Three Blog Talk Radio shows are banding together to air a six hour Christmas show that is all for the troops. Chandler’s Watch, Buffman and Wrench and Do the Right Thing are going to broadcast back to back to back on Monday December 22nd starting at 6pm CST for our men and women in Iraq, Afghanistan and any of our military who will not be home with family this holiday season. The show will include music, guest and reading messages from and to the troops.
We have a special email address set up for the troops to email a message to their families to us that will be read over the air (internet). Christmas4troops@yahoo.com (All emails will be deleted after the messages are saved.)
We will also have some celebrity guests coming on to send a message to the “guys”. Not meaning to drop any names but so far we have:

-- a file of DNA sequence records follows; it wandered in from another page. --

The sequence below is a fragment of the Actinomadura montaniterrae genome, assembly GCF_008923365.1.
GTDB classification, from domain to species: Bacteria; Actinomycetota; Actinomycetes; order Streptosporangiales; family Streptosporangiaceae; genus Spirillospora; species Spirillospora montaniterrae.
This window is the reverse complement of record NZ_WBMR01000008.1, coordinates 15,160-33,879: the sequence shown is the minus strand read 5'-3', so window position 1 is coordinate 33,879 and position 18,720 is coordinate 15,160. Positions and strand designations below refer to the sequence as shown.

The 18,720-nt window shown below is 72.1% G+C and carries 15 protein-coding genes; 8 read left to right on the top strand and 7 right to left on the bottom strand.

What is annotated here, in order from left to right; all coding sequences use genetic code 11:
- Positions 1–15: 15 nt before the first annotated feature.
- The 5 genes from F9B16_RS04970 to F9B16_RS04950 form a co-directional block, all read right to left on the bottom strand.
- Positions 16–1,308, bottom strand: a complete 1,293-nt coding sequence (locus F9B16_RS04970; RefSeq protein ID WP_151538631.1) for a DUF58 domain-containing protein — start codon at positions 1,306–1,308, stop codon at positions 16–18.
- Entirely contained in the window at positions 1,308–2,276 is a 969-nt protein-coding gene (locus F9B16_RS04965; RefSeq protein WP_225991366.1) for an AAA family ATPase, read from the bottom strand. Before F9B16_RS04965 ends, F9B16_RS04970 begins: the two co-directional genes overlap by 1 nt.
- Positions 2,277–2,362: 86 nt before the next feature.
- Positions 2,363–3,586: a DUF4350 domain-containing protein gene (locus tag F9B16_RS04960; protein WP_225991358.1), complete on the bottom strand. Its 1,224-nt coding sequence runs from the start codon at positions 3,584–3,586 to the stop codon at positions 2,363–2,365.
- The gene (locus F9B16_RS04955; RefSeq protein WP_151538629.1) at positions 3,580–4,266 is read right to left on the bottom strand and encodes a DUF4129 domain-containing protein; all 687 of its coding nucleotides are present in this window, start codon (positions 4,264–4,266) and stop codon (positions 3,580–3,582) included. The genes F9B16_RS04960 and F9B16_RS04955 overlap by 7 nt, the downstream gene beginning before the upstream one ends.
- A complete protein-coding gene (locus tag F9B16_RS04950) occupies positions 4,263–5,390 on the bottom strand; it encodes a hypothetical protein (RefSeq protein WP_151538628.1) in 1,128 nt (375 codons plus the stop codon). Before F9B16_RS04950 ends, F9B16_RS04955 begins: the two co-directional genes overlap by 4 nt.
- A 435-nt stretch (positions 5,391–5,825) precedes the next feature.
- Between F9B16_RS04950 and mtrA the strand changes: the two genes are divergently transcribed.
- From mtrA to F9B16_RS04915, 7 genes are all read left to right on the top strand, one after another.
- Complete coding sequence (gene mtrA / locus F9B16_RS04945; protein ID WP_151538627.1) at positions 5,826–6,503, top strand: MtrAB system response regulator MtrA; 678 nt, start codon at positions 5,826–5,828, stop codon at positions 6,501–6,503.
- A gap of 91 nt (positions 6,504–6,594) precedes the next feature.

Tim Colceri The psycho door gunner from Full Metal Jacket
Kevyn Major Howard Rafterman from Full Metal Jacket and Founder of Fueled by the Fallen http://www.fueledbythefallen.com/
Congressman Duncan Hunter Capt. Duncan Hunter is a Veteran of OIF and OEF
Evan Sayet Comedian and Political Speaker
Kaye Johnston from the Sugar Plums
Paul Maurtuano "Paula Abdul Stalker Song"
Slidawg and the Ramblin Rednecks
Victoria Jackson from Saturday Night Live
International Comedian David Naster
Dr Danger American Stuntman
Debra J Smith Informing Christians
Wednesday, December 10, 2008
(in order written in the resolution)
1. Iraq’s past war of aggression and illegal occupation of Kuwait in 1990.
2. Iraq’s failure to abide by the unequivocal sanctions agreed to after 1991.
3. Iraq’s history of possessing chemical and biological weapons and advanced nuclear weapons development program (and failure to prove complete destruction of such weapons)
4. Iraq’s flagrant violation of the cease fire
5. Iraq’s attempt to thwart efforts of weapons inspectors up until 1998
6. U.S. Congressional resolution conclusion that Iraq was continuing WMD programs in 1998